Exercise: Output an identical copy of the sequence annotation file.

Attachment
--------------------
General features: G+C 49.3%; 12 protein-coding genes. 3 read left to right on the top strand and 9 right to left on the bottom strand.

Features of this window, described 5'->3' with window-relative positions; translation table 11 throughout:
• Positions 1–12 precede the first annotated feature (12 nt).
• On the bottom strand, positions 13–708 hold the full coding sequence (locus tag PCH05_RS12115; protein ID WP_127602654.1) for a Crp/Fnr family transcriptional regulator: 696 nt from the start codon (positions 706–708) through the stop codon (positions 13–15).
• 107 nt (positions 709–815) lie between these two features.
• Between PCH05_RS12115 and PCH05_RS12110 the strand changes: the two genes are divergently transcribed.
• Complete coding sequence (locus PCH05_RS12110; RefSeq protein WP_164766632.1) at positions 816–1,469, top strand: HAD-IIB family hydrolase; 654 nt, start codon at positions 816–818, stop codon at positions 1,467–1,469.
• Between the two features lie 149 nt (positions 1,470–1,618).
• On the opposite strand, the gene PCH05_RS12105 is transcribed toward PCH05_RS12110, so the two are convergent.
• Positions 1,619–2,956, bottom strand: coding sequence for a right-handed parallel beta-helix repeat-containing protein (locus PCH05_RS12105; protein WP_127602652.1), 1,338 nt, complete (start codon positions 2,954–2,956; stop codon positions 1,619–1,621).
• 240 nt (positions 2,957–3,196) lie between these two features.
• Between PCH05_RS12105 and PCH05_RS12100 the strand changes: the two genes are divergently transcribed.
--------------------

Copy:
General features: G+C 49.3%; 12 protein-coding genes. 3 read left to right on the top strand and 9 right to left on the bottom strand.

Features of this window, described 5'->3' with window-relative positions; translation table 11 throughout:
• Positions 1–12 precede the first annotated feature (12 nt).
• On the bottom strand, positions 13–708 hold the full coding sequence (locus tag PCH05_RS12115; protein ID WP_127602654.1) for a Crp/Fnr family transcriptional regulator: 696 nt from the start codon (positions 706–708) through the stop codon (positions 13–15).
• 107 nt (positions 709–815) lie between these two features.
• Between PCH05_RS12115 and PCH05_RS12110 the strand changes: the two genes are divergently transcribed.
• Complete coding sequence (locus PCH05_RS12110; RefSeq protein WP_164766632.1) at positions 816–1,469, top strand: HAD-IIB family hydrolase; 654 nt, start codon at positions 816–818, stop codon at positions 1,467–1,469.
• Between the two features lie 149 nt (positions 1,470–1,618).
• On the opposite strand, the gene PCH05_RS12105 is transcribed toward PCH05_RS12110, so the two are convergent.
• Positions 1,619–2,956, bottom strand: coding sequence for a right-handed parallel beta-helix repeat-containing protein (locus PCH05_RS12105; protein WP_127602652.1), 1,338 nt, complete (start codon positions 2,954–2,956; stop codon positions 1,619–1,621).
• 240 nt (positions 2,957–3,196) lie between these two features.
• Between PCH05_RS12105 and PCH05_RS12100 the strand changes: the two genes are divergently transcribed.